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Talking whole school edible landscaping

 
Posts: 86
Location: PNW zone 7
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forest garden chicken food preservation
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I'm lucky enough to have an opportunity to talk to the school about edible landscaping for the whole school grounds in addition to a school garden. I am a complete newbie at this but my passion is strong!
What materials could I bring forth to them that would help sway our position. What would you do if you were given this opportunity?
 
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hugelkultur kids cat duck forest garden foraging fiber arts sheep wood heat homestead
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Oooh, I'd tell them all about the low-maintenance edible foods that are pretty.

Things that grow well for me, that are edible and pretty and perennial:

  • Chives
  • Garlic Chives
  • Hostas (for shady areas)
  • Cherry trees--these are pretty, but mine keep dying at their graft lines, so they need more maintenance...or cherries just hate me...
  • Peach trees (get the Frost peach, as it's disease resistant and doesn't need sprays)
  • daylilies (not easter lilies, those are poisonous)
  • everberring &/or wild strawberries. They are a great ground cover. The latter do well in shady areas. Both produce before school is out, and are still producing when school is in session
  • blueberries
  • Clove currant (pretty yellow flowers that smell lovely! Berries are yummy, too)
  • pansies
  • hardy fushias have edible flowers
  • Thimbleberries are great for hedges, with attractive leaves and white flowers and yummy berries. They're native, too!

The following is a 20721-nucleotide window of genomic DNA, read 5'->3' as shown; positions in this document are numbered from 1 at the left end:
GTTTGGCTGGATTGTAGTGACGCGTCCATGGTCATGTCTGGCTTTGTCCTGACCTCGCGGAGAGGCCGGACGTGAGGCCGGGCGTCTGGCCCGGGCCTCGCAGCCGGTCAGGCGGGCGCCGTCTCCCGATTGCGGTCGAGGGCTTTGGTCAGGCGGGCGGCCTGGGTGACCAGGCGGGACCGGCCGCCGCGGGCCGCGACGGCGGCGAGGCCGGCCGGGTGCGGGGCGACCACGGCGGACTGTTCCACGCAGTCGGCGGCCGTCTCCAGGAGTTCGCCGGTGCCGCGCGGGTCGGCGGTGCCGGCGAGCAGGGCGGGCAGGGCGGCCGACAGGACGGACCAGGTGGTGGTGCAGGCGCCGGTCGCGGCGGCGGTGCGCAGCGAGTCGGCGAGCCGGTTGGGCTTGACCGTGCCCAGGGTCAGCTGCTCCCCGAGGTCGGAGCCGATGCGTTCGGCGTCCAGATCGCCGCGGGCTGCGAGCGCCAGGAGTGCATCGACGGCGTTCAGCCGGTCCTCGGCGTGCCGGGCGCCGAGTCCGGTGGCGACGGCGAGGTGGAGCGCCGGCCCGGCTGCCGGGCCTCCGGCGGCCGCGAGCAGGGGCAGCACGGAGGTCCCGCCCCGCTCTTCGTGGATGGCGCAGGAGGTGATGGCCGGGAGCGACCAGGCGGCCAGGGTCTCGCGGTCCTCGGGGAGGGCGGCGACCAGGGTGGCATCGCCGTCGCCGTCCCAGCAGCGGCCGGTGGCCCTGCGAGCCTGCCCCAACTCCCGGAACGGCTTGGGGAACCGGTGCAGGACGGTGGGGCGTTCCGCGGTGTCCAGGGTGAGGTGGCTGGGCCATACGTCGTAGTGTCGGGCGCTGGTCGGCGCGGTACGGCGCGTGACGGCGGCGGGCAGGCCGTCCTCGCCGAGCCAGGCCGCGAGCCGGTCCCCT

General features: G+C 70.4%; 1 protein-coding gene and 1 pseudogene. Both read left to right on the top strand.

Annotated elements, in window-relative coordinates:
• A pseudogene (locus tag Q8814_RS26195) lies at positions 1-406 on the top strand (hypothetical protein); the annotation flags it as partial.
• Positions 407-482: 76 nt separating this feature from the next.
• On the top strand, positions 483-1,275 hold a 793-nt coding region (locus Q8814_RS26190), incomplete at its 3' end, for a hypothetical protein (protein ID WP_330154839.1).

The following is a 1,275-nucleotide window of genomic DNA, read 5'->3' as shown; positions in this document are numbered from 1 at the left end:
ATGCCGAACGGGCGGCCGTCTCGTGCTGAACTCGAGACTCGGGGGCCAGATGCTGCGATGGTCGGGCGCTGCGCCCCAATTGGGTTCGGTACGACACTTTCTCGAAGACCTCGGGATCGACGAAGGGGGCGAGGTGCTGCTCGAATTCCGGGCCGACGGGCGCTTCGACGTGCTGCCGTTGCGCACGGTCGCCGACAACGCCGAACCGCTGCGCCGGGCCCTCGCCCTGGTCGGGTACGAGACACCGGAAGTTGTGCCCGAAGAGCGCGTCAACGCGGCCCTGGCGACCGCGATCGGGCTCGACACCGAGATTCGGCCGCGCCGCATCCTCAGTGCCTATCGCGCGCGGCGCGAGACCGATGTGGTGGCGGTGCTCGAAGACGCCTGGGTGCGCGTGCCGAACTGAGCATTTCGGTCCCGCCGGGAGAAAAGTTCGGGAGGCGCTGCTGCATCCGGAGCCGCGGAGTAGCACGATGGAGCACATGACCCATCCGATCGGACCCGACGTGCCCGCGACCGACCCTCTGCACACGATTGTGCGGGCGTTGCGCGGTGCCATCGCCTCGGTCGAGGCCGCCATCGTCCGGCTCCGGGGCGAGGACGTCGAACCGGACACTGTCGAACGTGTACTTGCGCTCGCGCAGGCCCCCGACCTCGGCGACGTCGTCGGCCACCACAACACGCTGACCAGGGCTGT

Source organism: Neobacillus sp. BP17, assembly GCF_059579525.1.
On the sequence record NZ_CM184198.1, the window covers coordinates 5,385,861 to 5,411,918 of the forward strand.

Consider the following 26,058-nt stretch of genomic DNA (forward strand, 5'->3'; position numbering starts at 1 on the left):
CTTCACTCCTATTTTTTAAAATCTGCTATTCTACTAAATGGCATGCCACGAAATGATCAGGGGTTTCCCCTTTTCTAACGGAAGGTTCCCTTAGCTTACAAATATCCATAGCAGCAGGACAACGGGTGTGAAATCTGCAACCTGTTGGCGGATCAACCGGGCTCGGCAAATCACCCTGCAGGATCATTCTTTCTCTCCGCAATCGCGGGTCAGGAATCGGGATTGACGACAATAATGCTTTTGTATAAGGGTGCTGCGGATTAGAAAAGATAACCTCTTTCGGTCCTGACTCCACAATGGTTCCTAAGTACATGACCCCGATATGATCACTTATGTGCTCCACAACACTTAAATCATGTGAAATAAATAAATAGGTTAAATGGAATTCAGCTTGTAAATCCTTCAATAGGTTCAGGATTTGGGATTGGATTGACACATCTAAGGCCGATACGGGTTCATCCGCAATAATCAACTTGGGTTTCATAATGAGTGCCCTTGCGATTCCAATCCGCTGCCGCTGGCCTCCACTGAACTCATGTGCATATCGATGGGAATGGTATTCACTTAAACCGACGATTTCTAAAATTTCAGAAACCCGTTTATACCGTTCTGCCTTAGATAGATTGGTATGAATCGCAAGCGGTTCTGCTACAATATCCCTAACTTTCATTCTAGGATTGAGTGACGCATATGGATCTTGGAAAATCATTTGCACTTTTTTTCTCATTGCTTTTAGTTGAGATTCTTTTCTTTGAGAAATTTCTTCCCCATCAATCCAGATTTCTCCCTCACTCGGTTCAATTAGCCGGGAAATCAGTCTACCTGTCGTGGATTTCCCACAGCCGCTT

• Blackcap raspberry--another good one for hedges. They have pretty blue
  • groundcover raspberries--these are common in commercial parking lots as a spreading ground cover, and they have edible berries
  • Honeyberries--not as pretty as blackberries or clove currants, but still nice looking and have berries earleir than other plants (they fruit in the school year)
  • Apples--ripe when kids first come to school!
  • french sorrel--perennial that has edible leaves that taste like lemony spinach
  • blood sorrel--like french sorrel, but a pretty red color. Also a perenial. both sorrels can be divided after a year, to increase one's planting.
  • mediteranian herbs that are good for sunny areas:

  •     * Rosemary
        * sage
        * thyme
        * oregano
        * marjoram
        * tarragon
  • Lovage--a perennial herb that tastes like celery. Gets tall
  • parsley--not a perennial, but it self-seeds
  • Mint or lemonbalm for an area that is contained. It spreads! one could do a bunch of different types of mints: orange mint, chocolate mint, spearmint, peppermint, lemon balm. Plant them all in one area for a lovely smelling, pretty ground cover


  • Talk about how these plants feed wildlife as well as students and pollinators. And how they help kids get more nutrition than they might at home, as they are fresh and also they are far more nutrient dense than pizza a mac&cheese. The higher nutrients will help with brain function. The smells of the edible plants will make the campus more inviting. Talk about how plants would need to be planted--the money might as well be spent on things that are multipurpose!
     
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    Yes yes and yes to everything Nicole said! I was thinking over a response after reading your post but by the time I figured out what i wanted to say Nicole already said it all and then some. I'd try to think low maintenance, attractive and tasty also it would be cool to incorporate edibles that were native to your region to get kids thinking about what they can eat all around them. What an awesome opportunity!
     
    pollinator
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    Location: Redwood Country, Zone 9-10, 60" rain/yr,